All current browsers expose a non-standard host objectwith type Undefined.
typeof document.all === 'undefined';
Although the specification allows custom type tags for non-standard exotic objects, it requires those type tags to be different from the predefined ones. The case ofhaving type tag
document.allmust be classified as an exceptional violation of the rules.
console.log("typeof: " + typeof document.all);
console.log("toString: " + document.all);
toString: [object HTMLAllCollection]
Take a look at this one from Html Spec
allattribute must return an
HTMLAllCollectionrooted at the
Documentnode, whose filter matches all elements.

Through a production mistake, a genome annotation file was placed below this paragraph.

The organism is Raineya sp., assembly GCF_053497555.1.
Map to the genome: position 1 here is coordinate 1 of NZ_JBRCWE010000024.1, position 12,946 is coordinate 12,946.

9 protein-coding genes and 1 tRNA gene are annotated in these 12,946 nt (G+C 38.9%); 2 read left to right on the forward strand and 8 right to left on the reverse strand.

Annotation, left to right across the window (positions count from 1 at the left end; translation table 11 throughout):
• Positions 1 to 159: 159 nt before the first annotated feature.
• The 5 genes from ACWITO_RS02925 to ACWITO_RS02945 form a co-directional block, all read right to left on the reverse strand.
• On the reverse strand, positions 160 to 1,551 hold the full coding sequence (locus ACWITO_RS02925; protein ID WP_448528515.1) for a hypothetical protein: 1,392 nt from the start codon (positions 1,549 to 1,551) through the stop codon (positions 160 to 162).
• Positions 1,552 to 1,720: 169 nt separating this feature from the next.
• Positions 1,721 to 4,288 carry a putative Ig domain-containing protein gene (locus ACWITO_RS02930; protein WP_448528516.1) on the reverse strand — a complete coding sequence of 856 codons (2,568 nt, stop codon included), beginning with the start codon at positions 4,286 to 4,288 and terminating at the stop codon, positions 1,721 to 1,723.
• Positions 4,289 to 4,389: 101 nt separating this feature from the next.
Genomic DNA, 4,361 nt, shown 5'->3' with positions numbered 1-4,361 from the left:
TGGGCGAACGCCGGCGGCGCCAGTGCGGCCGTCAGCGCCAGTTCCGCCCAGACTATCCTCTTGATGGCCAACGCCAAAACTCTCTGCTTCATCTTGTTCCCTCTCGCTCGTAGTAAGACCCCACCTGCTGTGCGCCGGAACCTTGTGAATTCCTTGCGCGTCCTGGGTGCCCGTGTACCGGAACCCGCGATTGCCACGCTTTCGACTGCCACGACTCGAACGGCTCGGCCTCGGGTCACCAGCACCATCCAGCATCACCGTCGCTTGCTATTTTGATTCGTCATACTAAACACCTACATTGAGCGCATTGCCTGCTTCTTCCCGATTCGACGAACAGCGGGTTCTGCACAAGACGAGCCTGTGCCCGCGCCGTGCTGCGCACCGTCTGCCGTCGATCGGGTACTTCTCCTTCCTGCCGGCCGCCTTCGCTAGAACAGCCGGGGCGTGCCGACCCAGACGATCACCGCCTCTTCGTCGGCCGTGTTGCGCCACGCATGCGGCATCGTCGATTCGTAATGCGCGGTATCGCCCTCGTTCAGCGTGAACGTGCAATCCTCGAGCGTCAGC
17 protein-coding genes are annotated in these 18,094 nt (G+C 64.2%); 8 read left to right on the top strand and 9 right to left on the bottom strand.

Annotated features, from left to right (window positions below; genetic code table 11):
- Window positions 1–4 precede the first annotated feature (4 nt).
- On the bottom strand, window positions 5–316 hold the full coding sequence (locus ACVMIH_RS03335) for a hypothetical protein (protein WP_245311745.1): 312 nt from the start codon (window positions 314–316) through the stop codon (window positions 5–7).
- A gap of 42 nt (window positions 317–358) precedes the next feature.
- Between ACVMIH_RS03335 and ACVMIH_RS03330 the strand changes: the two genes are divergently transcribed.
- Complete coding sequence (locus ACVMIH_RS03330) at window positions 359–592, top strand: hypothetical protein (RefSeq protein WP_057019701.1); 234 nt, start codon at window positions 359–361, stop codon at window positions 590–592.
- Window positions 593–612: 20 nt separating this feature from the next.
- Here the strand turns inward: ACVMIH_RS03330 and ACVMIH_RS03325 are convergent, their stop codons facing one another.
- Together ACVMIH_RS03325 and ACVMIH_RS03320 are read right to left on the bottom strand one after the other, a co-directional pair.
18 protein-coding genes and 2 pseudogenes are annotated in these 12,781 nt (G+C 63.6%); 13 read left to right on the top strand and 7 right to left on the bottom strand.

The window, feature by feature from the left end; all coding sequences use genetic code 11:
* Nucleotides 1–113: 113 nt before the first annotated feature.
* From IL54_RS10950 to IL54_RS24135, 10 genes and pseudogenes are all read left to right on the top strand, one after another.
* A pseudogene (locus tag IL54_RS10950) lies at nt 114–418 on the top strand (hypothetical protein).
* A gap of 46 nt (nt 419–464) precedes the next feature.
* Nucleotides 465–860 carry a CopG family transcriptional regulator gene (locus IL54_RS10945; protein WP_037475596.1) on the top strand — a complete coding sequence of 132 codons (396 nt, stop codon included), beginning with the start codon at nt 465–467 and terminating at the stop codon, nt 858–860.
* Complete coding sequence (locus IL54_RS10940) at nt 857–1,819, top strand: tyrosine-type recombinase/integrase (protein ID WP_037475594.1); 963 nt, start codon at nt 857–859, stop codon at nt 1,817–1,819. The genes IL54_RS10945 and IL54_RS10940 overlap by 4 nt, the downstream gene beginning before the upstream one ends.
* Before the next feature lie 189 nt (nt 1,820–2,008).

The object returned for
allhas several unusual behaviors:
The user agent must act as if the Abstract Equality Comparison algorithm, when given the object returned for
truewhen compared to the
nullvalues. (Comparisons using the Strict Equality Comparison algorithm, and Abstract Equality comparisons to other values such as strings or objects, are unaffected.)
The third case is yours.
The rationale for this is compatibility with code designed for old browsers, as explained in a note in the specification:
This violation is motivated by a desire for compatibility with two classes of legacy content: one that uses the presence of
document.allas a way to detect legacy user agents, and one that only supports those legacy user agents and uses the
document.allobject without testing for its presence first.
Hope it will make sense for you.